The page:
Florida Officials Encourage Lionfish Harvests
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TALLAHASSEE (CBSMiami/AP) — Underwater there is no denying their beauty. From their brilliant coloration to showy pectoral fins, lionfish are fascinating to watch but they’ve also caused ecological chaos in the waters off South Florida because they have no natural predators and they eat important indigenous fish.
Now, state wildlife officials want to permanently change rules that will make it easier to catch lionfish in Florida waters.
The Florida Fish and Wildlife Conservation Commission discussed the rule change Wednesday.
The FWC put a temporary rule in place last August that waived the recreational fishing license requirement when targeting lionfish with pole spears, handheld nets, Hawaiian slings or other devices specifically designed for catching lionfish. This temporary rule change also removed any bag limits. Before the change, recreational anglers could not catch more than 100 pounds of lionfish without a commercial license.
Removing the waiver will make it easier to increase harvesting opportunities.
Commissioners will finalize the changes at their June meeting in Lakeland.
Lionfish have no natural reef predators and compete for food and habitat against domestic species such as grouper and snapper. The fish belong in the Indian and Pacific oceans.
According to wildlife officials, lionfish off the southeast United States, Bahamas and the Caribbean harm indigenous fish because they eat important juvenile reef species, such as grouper and snapper.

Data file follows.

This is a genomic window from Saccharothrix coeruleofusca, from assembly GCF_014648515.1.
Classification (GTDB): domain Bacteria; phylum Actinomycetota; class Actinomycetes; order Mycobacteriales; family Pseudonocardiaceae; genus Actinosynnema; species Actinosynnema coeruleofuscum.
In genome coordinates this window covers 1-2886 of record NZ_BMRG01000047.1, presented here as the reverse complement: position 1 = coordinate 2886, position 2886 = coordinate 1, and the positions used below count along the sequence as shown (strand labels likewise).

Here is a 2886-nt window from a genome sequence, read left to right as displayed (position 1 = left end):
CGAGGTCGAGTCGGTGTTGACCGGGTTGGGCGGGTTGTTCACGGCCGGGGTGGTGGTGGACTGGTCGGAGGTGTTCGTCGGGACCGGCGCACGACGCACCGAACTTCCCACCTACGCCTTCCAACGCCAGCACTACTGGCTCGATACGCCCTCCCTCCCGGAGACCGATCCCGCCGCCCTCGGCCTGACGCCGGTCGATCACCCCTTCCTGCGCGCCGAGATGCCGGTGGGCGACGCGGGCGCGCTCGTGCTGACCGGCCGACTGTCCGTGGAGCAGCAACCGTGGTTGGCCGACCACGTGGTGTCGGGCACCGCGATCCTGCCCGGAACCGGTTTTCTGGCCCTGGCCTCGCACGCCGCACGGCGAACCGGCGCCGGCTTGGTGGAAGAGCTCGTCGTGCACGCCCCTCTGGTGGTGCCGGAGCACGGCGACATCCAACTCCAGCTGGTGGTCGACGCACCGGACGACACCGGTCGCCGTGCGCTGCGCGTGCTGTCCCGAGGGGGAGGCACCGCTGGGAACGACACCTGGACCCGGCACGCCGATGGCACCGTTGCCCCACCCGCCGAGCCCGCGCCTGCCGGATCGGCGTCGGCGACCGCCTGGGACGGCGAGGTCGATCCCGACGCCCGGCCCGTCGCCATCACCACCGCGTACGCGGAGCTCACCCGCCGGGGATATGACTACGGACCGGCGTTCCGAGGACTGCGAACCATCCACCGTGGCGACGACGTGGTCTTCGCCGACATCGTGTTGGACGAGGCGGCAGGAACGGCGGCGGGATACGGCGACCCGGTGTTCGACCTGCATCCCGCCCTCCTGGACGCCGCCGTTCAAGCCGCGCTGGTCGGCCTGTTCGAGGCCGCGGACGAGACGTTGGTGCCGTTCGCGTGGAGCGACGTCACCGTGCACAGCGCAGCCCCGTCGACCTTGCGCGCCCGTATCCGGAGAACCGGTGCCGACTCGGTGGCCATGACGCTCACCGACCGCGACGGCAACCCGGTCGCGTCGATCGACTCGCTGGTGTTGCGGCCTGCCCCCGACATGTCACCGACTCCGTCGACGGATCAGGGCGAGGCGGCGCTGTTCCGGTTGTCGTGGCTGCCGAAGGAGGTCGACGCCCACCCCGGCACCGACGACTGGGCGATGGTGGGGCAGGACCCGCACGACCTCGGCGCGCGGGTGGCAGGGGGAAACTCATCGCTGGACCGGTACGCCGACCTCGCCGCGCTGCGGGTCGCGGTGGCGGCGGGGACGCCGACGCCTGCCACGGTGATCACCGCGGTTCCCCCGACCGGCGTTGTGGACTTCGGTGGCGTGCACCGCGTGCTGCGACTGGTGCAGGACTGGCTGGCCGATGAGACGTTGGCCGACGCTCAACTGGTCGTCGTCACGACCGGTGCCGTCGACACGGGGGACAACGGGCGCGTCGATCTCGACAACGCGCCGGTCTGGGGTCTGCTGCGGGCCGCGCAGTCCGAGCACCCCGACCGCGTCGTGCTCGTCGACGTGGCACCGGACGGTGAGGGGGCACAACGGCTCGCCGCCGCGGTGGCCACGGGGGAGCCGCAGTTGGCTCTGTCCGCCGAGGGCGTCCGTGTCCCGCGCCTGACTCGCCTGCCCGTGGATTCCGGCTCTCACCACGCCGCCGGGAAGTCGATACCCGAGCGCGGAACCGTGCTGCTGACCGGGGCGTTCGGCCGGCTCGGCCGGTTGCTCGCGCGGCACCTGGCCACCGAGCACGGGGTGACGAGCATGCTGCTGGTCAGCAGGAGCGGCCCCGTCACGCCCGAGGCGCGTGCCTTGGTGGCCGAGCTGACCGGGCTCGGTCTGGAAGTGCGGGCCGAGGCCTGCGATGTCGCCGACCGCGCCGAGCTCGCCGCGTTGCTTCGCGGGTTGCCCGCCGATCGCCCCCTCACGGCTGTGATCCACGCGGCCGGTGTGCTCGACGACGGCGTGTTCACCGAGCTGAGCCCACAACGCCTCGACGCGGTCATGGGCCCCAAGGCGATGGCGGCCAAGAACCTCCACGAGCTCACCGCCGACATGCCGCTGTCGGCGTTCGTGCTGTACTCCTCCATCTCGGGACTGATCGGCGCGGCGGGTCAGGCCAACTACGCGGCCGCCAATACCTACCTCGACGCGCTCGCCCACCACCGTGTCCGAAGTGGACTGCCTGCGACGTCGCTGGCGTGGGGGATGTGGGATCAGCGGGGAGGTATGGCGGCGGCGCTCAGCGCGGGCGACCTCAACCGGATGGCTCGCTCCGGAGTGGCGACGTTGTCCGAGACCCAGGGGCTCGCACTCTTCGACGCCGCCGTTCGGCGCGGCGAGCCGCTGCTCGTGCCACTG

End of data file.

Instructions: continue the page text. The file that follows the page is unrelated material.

Lionfish are gluttonous eaters. They eat anything it can fit in its mouth and so far, there’s nothing in the ocean that eats the lionfish. They have spines that sting anything that comes in contact with them and even sharks are afraid of them.
Spearing or using hand-held nets are the most effective method of removing lionfish from Florida waters.
Lionfish have venomous spines but they are edible. When properly cleaned, lionfish yield a white meat that is considered a delicacy.
If you decide to go after lionfish, remember to always wear puncture-resistant gloves to protect yourself from the lionfish’s venomous spines. The mane-like assemblage of spines that give the fish its lion-like appearance are tipped in poison that can cause severe pain, swelling, nausea, headaches and convulsions. However, the fish can be safely handled once the spines have been removed.
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